“The seven habits that prevent depression” may sound like a headline for a clickbait listicle, but it’s actually the conclusion of an evidence-based article just published in the journal, Nature Mental Health. Using data from the large UK Biobank, the nine-year investigation found that sticking to a healthy lifestyle—like eating well, exercising, and staying socially active—can significantly lower the risk of depression, regardless of genetic predisposition.
Combining all of the factors reviewed in the paper lowered the chances of feeling depressed by an impressive 57 percent. In brief, here are the highlights:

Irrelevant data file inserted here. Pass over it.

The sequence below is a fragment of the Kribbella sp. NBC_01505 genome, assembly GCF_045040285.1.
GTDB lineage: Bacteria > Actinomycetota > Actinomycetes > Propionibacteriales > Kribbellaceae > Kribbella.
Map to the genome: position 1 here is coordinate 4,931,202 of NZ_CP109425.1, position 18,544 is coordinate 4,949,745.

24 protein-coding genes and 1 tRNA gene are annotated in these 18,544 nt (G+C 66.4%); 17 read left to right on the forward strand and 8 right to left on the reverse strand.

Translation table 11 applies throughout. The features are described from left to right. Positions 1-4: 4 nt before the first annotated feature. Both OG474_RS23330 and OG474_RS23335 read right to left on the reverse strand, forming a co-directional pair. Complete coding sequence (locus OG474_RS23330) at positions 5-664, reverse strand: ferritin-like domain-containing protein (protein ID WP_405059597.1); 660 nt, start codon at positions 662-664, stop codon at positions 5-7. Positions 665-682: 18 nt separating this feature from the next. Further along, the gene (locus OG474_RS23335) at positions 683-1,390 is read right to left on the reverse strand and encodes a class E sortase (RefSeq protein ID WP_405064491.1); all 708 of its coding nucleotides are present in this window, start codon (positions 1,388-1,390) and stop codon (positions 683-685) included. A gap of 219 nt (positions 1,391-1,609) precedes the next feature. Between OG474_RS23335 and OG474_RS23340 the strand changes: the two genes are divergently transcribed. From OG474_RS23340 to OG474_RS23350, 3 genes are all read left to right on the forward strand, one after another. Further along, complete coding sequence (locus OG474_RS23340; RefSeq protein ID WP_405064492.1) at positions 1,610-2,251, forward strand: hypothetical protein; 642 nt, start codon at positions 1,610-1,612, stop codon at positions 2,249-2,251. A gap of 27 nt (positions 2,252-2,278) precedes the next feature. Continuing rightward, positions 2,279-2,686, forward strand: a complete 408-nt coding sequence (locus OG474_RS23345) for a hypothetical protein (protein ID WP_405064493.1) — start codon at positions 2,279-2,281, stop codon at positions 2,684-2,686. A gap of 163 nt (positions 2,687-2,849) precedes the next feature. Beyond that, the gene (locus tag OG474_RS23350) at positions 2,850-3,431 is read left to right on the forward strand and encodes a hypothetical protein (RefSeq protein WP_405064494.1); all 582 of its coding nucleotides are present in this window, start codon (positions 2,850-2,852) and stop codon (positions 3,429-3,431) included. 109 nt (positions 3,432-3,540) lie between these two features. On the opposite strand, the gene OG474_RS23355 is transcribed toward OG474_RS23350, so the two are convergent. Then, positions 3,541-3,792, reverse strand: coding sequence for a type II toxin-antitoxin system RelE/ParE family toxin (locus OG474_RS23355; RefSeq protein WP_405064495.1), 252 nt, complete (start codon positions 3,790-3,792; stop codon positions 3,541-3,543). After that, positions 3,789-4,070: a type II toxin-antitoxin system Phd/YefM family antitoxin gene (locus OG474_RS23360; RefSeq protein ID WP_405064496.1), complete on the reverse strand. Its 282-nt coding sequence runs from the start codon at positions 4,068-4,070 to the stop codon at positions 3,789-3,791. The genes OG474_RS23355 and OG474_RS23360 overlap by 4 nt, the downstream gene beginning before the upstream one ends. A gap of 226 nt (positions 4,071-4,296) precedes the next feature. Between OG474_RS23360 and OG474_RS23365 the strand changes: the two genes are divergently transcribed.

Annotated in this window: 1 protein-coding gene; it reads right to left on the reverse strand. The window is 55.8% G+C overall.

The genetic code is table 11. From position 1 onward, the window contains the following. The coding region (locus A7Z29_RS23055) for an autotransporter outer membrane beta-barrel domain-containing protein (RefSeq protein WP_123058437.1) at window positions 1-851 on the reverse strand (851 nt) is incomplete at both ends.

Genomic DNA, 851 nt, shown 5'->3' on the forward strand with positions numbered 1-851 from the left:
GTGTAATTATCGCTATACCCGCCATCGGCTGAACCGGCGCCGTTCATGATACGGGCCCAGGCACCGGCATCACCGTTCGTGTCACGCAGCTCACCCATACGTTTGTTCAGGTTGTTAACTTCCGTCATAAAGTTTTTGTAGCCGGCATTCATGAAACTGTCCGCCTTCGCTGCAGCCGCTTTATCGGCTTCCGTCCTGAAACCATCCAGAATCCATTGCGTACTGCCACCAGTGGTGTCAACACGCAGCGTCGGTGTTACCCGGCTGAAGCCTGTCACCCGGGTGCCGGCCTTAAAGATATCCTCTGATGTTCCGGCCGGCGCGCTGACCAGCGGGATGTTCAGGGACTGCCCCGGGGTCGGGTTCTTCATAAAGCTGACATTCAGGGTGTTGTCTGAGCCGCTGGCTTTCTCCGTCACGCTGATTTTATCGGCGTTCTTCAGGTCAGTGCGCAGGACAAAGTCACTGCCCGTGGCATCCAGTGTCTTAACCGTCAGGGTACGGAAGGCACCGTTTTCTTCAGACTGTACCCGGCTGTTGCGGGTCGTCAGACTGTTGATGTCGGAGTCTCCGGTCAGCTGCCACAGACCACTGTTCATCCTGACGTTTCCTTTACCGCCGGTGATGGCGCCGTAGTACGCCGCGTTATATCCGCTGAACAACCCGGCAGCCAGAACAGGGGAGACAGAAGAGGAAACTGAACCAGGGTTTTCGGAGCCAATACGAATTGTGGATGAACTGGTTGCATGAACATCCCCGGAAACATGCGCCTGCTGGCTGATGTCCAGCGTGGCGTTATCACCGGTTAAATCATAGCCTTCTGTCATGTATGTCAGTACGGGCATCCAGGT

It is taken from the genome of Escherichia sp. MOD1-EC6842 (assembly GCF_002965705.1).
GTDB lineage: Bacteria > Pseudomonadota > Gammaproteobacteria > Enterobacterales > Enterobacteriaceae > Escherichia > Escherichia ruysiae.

LESS ALCOHOL, GREATER SPIRITS
Moderate drinking, like a daily glass of wine or mug of beer, was associated with an 11 percent decreased risk of depression. But heavy drinking is another story. It’s well established that alcohol overconsumption leads to greater odds of depression. Excessive alcohol intake may lead to oxidative stress, neuroadaptive changes, and differences in brain structure and function, all of which are associated with mental health disorders, the study suggested. The US Dietary Guidelines for Americans recommend that women have no more than one drink a day and men have no more than two drinks daily.